But, the thermal condition, and processor throttling isn't a cut-and-dried situation, and greatly depends on workflow and applications used. We'll be taking a much closer look at the performance differences in real life usage, including Final Cut Pro, in our full review.
Yes, we're talking about it again. Thunderbolt 3 is a game-changer. Every port has sufficient bandwidth to drive a dock that supports every possible port you could want, and a high-resolution monitor, in addition to power.
USB-C is here to stay on the MacBook Pro. Two years later, it's time to stop complaining about it. At this point, it is very apparent that Apple is ignoring the complaints about no USB-A.
If you don't want the "dongle life," like we have about always had, get cables for your peripherals. USB-C to whatever you want on the other end is pretty cheap now.
32GB of RAM, and a better GPU
Moving onto other components, The RAM has been updated from 16GB of 2133MHz LPDDR3 to 16GB of 2400MHZ DDR4 soldered onto the motherboard, For an additional $400, you can get 32GB in total. Our model is configured this way, which could be reason enough to upgrade to a 2018 MacBook Pro, again, depending on your workflow.
You already know if you need 32GB of RAM. If you're wondering if you do, you probably don't.
On the graphics side, both the base model Radeon Pro 555X, and top spec Radeon Pro 560X, include 4GB of video memory. In the recent past, we had either integrated graphics or a 2GB dedicated graphics chip which is adequate for light to medium tasks but there were noticeable slowdowns or limitations with heavy tasks, especially if connected to a 5K display.
The actual graphics performance looks to be a fair improvement over the 560 in the 2017 model, with the 560X scoring 52,499 in Geekbench 4 OpenCL vs around 42,000.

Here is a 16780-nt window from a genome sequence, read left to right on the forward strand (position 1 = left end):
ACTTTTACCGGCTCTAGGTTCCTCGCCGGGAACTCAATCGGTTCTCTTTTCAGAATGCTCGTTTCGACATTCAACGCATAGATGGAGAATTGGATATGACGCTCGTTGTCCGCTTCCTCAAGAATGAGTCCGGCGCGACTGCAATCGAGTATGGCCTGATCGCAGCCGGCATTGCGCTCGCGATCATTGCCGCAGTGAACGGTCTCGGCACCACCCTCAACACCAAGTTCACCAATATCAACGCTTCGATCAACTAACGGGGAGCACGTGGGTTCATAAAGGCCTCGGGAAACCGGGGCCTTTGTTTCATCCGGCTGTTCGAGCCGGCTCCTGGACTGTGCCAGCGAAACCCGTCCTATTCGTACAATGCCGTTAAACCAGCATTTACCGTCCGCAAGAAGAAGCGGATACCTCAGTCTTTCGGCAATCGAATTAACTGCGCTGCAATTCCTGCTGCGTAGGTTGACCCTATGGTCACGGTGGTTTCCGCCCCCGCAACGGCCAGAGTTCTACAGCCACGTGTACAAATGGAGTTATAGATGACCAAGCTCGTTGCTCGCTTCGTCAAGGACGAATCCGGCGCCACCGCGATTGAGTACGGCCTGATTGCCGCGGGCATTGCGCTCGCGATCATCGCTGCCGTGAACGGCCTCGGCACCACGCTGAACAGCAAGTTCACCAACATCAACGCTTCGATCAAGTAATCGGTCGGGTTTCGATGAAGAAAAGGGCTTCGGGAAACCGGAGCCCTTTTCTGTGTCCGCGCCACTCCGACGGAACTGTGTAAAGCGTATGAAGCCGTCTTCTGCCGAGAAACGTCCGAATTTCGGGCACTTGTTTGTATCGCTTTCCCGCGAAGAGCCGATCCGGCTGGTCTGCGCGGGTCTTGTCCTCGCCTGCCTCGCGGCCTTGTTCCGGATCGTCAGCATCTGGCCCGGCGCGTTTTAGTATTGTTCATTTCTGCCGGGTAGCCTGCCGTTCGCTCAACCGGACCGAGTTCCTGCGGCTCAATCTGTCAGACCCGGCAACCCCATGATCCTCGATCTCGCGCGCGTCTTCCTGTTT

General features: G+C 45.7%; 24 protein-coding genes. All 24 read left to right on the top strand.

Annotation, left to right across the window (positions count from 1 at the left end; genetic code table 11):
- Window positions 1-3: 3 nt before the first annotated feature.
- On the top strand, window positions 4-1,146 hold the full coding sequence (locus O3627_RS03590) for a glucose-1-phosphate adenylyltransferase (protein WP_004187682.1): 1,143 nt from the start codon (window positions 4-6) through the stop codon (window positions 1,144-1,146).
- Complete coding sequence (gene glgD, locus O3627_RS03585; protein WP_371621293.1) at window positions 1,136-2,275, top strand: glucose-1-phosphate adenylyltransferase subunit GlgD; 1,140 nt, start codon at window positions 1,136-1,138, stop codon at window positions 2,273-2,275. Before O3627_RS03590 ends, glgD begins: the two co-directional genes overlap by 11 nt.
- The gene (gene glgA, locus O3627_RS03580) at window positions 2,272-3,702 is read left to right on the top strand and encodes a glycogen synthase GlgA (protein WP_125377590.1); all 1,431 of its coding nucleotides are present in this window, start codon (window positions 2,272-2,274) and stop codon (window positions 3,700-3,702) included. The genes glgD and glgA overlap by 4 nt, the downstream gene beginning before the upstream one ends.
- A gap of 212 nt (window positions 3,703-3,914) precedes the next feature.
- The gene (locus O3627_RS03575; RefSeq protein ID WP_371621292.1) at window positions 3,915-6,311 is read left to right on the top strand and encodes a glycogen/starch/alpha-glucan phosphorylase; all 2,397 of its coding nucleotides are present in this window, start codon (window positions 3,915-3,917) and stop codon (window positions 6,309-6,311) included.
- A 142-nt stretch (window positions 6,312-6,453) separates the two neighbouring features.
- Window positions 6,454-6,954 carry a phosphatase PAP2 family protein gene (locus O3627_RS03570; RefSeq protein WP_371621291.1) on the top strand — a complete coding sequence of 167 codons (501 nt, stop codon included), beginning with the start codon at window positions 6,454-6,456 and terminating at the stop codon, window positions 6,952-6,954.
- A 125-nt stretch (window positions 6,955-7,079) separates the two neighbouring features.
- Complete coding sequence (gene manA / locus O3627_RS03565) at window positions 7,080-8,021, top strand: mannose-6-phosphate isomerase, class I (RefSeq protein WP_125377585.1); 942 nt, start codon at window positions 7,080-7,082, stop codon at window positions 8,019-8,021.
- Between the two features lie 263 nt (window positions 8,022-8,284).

We opted for 512GB of storage, but Apple now offered up to 4TB of ultra-fast SSD if you can afford it. The $3200 jump in price over the 512GB model gives you massive and fast storage locally, but also a price tag that Apple has only eclipsed in portables a few times before.
A lot of computer for a lot of money
The thermal condition in the MacBook Pro is real. It does impact some workflows, particularly those with high, sustained processor loads.
However, the doom and gloom about the machine being slower than the computer's predecessors is inaccurate, across the board. Unequivocally, despite the heat, the 2018 15-inch MacBook Pro models are faster than the 2017 in every regard — if not as fast as it could be.
If you've been holding off with your trusty older Retina MacBook Pro, and the low-travel keyboard isn't a problem, we can tell you right now to not wait to buy either the i7 model we first looked at on Friday, or this i9.
This all said, it is not the computer it could be, and there are theoretically steps Apple can take in software. We'll see what comes with Mojave and future system updates.
We'll be putting this $3,500 2018 15-inch MacBook Pro with an intel i9 CPU through its paces in a variety of tasks, including connecting the BlackMagic eGPU kit, for our full review that will be coming in the next few days.
Where to buy
Those looking to purchase a 2018 15-inch MacBook Pro, including models equipped with Intel's Core i9 processor, can save $50 instantly with coupon code APINSIDER at Apple authorized reseller Adorama.
To activate the discount, you must use this shopping link or the pricing links in our 2018 15-inch MacBook Pro Price Guide, and enter the code APINSIDER during checkout. In addition to the coupon savings, Adorama will not collect sales tax on orders shipped outside New York and New Jersey, and shipping is free. Those wanting to finance the purchase can also take advantage of no interest financing when paid in full within 12 months using the Adorama Credit Card.